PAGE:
Critical Overview

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Last Updated on May 5, 2015, by eNotes Editorial. Word Count: 840

When Viking published On the Road in 1957, the New York Times gave it a rave review and the book rose to number seven on the best-seller list. In his New York Times review, Gilbert Millstein announced that the book's publication was a "historic occasion." Millstein accurately predicted that many other critics would not agree. Indeed, the critics were divided; some, like Millstein, thought the book was extraordinarily original. Others, like Norman Podhoretz, claimed that the novel was an adolescent, even incoherent, work. There were also critics somewhere in the middle who believed that although Kerouac exhibited flashes of true talent in the book, the novel as a whole had too many weaknesses to be considered a masterpiece.

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Critics like Millstein stressed the spiritual qualities of Kerouac's novel. Millstein wrote that the "frenzied pursuit of every possible sensory impression" by the various characters in the novel are "excesses ….. made to serve a spiritual purpose, the purpose of an affirmation still unfocused, still to be defined, unsystematic." In other words, the characters are on a quest for belief in something, anything. Ralph Gleason, in Saturday Review, touched on the search for affirmation and spiritual dimension of the novel when he denied that On the Road is a "beat" novel:

Even though Kerouac himself—and many of his admirers—speaks of "the beat generation," this is not true. To be beat means to be "beat to the socks," down and out, discouraged and without hope. And not once in On the Road, no matter how sordid the situation nor how miserable the people, is there no hope. That is the great thing about Kerouac's book, and incidentally, this generation. They swing. And this … means to affirm…. And, unlike a member of a generation that is really beat, Kerouac leaves you with no feeling of despair, but rather of exaltation.

Of course, many other critics found Kerouac's novel to be tedious and morally bankrupt. Norman Podhoretz accused Kerouac of being a solipsist (a person who believes that the self is the only existent thing) in his essay "The Know-Nothing Bohemians," published in the collection Doings and Undoings. He claimed that On the Road is so "patently autobiographical in content" that it is "impossible to discuss [it] as a novel." Edmund Fuller, in Man in Modern Fiction: Some Minority Opinions on Contemporary American Writing, wrote:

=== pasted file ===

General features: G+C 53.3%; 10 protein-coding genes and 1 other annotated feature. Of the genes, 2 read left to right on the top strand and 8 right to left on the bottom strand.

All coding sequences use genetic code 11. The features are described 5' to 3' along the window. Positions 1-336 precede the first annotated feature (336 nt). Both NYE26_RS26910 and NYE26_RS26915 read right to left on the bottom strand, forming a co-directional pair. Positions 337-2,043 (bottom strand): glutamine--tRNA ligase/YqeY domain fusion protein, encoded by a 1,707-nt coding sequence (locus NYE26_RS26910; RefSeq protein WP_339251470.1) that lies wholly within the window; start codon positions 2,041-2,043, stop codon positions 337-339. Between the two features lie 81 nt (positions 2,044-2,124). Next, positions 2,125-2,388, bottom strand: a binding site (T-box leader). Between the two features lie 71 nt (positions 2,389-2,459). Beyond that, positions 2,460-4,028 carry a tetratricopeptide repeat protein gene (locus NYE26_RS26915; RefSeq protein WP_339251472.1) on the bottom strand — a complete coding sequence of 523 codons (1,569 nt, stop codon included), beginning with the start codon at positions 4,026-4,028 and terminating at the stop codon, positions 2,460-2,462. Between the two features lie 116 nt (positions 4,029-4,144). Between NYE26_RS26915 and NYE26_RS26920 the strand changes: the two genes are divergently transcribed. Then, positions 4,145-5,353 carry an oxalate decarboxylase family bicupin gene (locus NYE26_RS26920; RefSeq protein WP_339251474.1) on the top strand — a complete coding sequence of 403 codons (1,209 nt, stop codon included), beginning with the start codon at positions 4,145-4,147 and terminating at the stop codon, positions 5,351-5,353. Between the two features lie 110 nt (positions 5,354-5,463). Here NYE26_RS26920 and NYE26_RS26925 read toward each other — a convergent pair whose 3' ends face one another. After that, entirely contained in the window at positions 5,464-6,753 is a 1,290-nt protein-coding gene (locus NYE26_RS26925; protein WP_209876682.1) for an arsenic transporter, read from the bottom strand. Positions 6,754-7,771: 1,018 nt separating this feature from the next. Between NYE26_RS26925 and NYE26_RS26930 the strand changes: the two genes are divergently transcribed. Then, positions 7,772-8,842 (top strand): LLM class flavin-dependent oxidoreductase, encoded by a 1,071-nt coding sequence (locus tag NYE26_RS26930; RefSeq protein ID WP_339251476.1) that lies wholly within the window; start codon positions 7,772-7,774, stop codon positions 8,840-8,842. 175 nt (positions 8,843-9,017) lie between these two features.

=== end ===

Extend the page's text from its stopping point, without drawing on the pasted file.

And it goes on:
On the Road is Kerouac's Hell. Dante once took us on a tour through Hell. The difference is, that Dante knew where he was—Kerouac doesn't.

Podhoretz and others charged that Kerouac's use of hipster slang and spontaneous prose was nothing more than meaningless babble, an "inability to express anything in words." Herbert Gold called Kerouac a "PseudoHipster" in his review published in The Nation. In an article in The Antioch Review, Freeman Champney attacked what he recognized as misogyny (hatred of women) in the novel:

it is [hard] to see the beat way of life as holding much joy for its women. They have a very rough time. Their only real functions are as audience and as erotic furniture (sometimes as providers and meal tickets). They may come along for the ride, but they don't dig the deeper secrets of life, and their demands for attention and consideration can be a real nuisance. And they turn out badly. They flip and they suicide; they become whores. Or they turn into nagging shrews who challenge the very basics of beatness by demanding regular hours and incomes from their men.

Many critics approached the work much more thoughtfully; that is, they weren't overwhelmed by the sheer exuberance of the work, nor were they offended by its lack of convention. They were thus better suited to delineate the novel's strengths and weaknesses. David Dempsey, in his New York Times Book Review article, pointed out that:

Jack Kerouac has written an enormously readable and entertaining book but one reads it in the same mood that he might visit a sideshow—the freaks are fascinating although they are hardly part of our lives.

His final statement in that article was probably the most evenhanded summation of On the Road made at the time of its publication:

As a portrait of a disjointed segment of society acting out of its own neurotic necessity, On the Road is a stunning achievement. But it is a road, as far as the characters are concerned, that leads nowhere—and which the novelist himself cannot afford to travel more than once.

Critics continue to write about the novel and, as when it was published, there are a variety of opinions as to its literary merit. Many of the articles written since the book's initial publication go a bit further than mere reviews. For example, several articles discuss the influence of jazz on Kerouac's style, and several others have noted the influence of Kerouac's study of Buddhism in On the Road and his other novels. The book's enduring popularity with both critics and readers suggests that the novel has already been accepted as a major work of the twentieth century.

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